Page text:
Elma Ehrlich Levinger helped strengthen the Jewish community through her leadership of Jewish women’s organizations, but her books for children and adults may have had an even greater impact on American Jews. Levinger taught in rural schools in Iowa and Illinois for two years before studying English and drama at the University of Chicago and Radcliffe College. In 1912 she became director of a junior drama league in Chicago and from 1913–1915 was director of entertainment for the Bureau of Jewish Education in New York City. After her marriage to Rabbi Lee Levinger in 1916, she turned to editing the magazine Jewish Child. She also began writing books to instill pride in Jewish children, such as 1923’s In Many Lands, which described different Jewish traditions throughout the diaspora, and Fighting Angel, her 1946 biography of Henrietta Szold. In 1924, she wrote The Tower of David, which combined short stories and suggestions on planning Jewish programming, for the National Council of Jewish Women. Beyond her writing, Levinger remained active in the Jewish community throughout her life as a member of Hadassah, NCJW’s National Committee on Religion, and other major organizations.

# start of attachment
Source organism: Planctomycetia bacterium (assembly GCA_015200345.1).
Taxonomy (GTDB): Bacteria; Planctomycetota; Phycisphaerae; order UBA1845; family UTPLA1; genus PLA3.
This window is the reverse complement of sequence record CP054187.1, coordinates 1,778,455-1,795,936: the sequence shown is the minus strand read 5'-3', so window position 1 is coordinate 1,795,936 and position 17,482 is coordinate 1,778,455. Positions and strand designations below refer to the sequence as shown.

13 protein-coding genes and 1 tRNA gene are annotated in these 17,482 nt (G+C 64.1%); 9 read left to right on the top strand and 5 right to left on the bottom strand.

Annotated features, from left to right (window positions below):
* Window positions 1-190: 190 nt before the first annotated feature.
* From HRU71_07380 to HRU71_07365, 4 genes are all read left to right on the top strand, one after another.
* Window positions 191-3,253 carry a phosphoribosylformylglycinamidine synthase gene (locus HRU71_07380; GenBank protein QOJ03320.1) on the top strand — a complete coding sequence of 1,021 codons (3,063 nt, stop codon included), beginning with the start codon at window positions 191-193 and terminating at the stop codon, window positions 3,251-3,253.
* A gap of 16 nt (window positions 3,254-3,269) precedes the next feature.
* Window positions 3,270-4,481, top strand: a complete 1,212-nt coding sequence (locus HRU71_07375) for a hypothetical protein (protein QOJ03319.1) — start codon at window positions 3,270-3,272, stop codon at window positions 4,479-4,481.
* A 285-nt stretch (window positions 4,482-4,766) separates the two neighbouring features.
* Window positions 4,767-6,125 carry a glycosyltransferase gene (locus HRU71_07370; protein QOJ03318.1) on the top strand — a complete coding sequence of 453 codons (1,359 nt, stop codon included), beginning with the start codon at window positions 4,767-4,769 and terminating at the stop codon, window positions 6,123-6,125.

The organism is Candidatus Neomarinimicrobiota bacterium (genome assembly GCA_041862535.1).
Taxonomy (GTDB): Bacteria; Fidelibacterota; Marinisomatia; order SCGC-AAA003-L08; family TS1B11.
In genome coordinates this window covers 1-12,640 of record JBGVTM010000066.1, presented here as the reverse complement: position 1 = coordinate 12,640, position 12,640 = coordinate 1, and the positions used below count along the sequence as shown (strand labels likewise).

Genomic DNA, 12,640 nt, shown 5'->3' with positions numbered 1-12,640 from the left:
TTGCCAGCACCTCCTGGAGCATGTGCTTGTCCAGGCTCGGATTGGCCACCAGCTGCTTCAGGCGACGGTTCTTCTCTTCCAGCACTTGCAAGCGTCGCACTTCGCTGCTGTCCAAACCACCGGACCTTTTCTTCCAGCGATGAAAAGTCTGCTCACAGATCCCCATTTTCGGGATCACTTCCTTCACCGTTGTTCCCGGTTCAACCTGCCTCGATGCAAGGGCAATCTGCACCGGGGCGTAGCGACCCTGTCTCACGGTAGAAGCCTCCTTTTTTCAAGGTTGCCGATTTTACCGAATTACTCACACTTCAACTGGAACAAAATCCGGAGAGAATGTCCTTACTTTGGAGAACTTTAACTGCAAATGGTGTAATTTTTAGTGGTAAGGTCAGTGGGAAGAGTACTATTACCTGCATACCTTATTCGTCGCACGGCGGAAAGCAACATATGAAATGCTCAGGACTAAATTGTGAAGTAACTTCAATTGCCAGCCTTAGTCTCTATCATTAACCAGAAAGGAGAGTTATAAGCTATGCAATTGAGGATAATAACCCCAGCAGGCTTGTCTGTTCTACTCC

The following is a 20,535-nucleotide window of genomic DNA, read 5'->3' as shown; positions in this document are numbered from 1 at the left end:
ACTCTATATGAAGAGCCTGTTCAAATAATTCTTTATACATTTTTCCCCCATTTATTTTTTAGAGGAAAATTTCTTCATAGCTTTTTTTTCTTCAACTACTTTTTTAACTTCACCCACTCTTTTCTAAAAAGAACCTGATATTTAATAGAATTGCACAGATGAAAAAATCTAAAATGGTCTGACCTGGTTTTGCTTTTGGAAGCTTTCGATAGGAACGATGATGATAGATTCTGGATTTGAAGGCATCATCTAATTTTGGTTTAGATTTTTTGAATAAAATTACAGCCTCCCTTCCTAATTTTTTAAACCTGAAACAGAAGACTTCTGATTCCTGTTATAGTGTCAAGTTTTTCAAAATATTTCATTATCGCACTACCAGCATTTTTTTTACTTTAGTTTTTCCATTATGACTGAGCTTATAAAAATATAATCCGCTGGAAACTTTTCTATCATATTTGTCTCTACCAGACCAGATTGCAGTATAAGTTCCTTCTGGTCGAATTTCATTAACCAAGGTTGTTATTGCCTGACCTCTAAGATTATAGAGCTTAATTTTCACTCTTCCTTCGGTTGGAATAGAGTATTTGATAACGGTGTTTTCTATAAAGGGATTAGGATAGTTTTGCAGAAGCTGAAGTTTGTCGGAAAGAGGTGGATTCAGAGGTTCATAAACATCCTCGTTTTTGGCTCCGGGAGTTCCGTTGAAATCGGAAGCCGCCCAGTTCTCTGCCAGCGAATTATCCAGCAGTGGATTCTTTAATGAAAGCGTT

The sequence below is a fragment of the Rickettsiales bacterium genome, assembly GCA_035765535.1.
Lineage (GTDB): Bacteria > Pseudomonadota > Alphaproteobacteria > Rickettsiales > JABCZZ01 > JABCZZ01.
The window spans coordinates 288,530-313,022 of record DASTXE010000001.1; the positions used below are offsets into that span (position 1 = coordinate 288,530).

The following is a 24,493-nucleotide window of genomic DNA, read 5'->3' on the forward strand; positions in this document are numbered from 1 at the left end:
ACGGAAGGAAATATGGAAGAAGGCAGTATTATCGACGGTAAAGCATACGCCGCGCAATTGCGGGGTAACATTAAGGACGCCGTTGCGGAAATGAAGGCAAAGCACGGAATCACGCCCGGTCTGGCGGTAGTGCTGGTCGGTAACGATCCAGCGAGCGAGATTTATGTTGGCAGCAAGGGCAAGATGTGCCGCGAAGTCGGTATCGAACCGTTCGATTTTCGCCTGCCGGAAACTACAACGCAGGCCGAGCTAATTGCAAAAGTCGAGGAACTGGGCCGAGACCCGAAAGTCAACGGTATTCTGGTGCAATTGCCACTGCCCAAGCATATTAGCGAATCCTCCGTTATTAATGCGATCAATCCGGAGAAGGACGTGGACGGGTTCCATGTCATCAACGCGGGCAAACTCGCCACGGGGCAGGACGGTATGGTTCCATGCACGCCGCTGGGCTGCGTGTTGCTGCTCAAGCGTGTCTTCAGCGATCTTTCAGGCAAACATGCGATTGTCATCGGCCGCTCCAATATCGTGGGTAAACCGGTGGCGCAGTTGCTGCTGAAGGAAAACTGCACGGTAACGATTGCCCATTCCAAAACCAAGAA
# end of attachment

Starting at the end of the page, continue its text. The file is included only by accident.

More on Elma Ehrlich Levinger
How to cite this page
Jewish Women's Archive. "Elma Ehrlich Levinger." (Viewed on February 25, 2021) <https://jwa.org/people/levinger-elma>.